The work of Adolph Menzel (1815–1905) is widely regarded as the epitome of realist art. From the very beginning of his career, he captured the beauty and horror of reality with unflinching precision, and he was a consummate master of atmosphere. A man of very short stature, Menzel was excluded from many aspects of life, and so his struggle with reality was also a struggle to assert himself. Werner Busch’s comprehensive new study sheds light on the biographical and historical events that shaped Menzel’s work and the course it took. Menzel’s paintings of the life of Frederick the Great still dominate our image of the monarch. Their modern perspective, however, neither glorified the king nor found favor with the Prussian royal family. After witnessing the horror of war in the aftermath of the Battle of Königgrätz, Menzel abandoned history painting. In Paris, he discovered the energy and bustle of the heroless metropolis; for the remainder of his career, he devoted himself to painting scenes of contemporary life. In this lavishly illustrated book, Busch examines the artist’s multifaceted oeuvre and brings the long nineteenth century into aesthetic focus.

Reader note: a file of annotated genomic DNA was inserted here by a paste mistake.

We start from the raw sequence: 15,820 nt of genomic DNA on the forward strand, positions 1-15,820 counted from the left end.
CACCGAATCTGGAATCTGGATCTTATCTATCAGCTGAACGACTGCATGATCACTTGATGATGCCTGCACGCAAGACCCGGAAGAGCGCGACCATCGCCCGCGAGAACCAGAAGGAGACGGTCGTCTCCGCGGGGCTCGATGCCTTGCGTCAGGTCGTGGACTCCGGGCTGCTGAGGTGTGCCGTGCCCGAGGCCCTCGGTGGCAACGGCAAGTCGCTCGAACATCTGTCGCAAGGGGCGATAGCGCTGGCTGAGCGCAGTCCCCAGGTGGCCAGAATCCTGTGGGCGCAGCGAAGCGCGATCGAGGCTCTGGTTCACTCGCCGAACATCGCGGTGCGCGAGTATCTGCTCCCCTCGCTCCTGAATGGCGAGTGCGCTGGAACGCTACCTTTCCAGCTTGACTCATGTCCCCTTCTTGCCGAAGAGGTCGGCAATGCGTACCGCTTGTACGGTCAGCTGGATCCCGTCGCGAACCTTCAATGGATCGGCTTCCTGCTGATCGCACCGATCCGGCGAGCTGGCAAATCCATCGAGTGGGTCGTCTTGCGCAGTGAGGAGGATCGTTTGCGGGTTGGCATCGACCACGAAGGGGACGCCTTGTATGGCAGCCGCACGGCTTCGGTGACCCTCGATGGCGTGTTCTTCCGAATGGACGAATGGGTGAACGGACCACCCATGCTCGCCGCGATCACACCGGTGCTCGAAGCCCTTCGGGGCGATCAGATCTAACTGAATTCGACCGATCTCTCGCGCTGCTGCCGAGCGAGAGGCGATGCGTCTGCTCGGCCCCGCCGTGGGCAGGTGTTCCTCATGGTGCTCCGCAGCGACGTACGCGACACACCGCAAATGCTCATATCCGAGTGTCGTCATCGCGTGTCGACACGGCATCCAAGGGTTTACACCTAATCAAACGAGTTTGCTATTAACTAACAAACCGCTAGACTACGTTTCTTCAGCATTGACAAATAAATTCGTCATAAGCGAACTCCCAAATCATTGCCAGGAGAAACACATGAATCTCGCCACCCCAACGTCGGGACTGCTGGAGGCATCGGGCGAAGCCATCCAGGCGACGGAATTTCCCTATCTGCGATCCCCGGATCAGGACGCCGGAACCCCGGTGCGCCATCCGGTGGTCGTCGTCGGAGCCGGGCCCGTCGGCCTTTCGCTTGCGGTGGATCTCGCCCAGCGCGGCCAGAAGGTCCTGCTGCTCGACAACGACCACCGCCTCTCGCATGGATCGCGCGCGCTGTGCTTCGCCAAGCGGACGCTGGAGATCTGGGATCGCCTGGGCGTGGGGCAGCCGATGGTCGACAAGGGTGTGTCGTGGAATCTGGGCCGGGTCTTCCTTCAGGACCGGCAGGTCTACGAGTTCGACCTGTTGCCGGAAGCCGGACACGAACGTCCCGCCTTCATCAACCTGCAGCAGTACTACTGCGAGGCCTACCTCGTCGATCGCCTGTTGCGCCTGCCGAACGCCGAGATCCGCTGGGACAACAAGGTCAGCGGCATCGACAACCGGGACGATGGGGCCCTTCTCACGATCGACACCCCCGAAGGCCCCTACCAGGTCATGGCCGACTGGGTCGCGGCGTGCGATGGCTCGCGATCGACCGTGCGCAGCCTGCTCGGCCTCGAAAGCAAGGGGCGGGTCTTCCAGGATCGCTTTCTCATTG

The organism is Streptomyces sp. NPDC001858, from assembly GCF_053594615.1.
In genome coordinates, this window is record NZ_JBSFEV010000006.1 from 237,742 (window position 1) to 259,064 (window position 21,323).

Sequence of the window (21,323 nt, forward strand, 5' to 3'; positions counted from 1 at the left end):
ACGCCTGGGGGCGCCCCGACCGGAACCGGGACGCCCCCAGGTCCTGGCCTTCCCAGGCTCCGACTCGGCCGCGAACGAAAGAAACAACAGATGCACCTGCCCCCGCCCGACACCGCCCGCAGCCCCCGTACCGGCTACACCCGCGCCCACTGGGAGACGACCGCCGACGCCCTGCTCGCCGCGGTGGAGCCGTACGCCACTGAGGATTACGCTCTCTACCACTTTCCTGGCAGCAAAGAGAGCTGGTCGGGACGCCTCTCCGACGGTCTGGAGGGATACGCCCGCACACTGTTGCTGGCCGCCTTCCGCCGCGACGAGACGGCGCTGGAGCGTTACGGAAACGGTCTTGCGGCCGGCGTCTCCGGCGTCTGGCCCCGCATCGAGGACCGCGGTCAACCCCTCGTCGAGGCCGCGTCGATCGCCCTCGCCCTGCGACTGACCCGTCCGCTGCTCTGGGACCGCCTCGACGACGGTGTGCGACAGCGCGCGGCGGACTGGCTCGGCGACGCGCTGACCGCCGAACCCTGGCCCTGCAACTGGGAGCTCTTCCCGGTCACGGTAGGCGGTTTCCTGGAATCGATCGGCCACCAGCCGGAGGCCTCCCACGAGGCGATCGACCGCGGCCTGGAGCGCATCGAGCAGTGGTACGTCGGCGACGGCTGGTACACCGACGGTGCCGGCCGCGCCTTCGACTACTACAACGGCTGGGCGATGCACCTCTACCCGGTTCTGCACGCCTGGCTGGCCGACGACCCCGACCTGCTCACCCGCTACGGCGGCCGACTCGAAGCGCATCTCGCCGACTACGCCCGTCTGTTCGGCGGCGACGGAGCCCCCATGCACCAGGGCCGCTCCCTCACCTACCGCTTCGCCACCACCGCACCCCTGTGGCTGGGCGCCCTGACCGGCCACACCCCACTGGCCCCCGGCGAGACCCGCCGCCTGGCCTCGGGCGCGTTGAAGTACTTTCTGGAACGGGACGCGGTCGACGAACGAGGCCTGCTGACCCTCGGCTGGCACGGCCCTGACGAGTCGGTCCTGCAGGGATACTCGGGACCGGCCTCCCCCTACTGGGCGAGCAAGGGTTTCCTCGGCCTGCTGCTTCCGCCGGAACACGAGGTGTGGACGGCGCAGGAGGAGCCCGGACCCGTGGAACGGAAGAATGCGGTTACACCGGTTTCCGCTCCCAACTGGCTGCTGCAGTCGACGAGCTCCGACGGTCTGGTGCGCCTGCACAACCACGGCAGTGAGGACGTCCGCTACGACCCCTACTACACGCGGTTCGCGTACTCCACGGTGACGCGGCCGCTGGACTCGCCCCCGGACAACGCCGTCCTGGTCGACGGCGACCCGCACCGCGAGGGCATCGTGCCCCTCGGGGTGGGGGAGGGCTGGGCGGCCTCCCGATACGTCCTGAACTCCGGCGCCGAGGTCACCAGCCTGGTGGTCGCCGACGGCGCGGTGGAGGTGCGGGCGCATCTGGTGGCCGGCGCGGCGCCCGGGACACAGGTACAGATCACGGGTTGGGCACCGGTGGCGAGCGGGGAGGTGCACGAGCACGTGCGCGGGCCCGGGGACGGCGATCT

Werner Busch was professor of art history at the Freie Universität Berlin from 1988 to 2010.
“This lavish book examines his career against the backdrop of events in 19th-century Germany, and traces a link between the artist's short stature and feelings of social exclusion.” —Apollo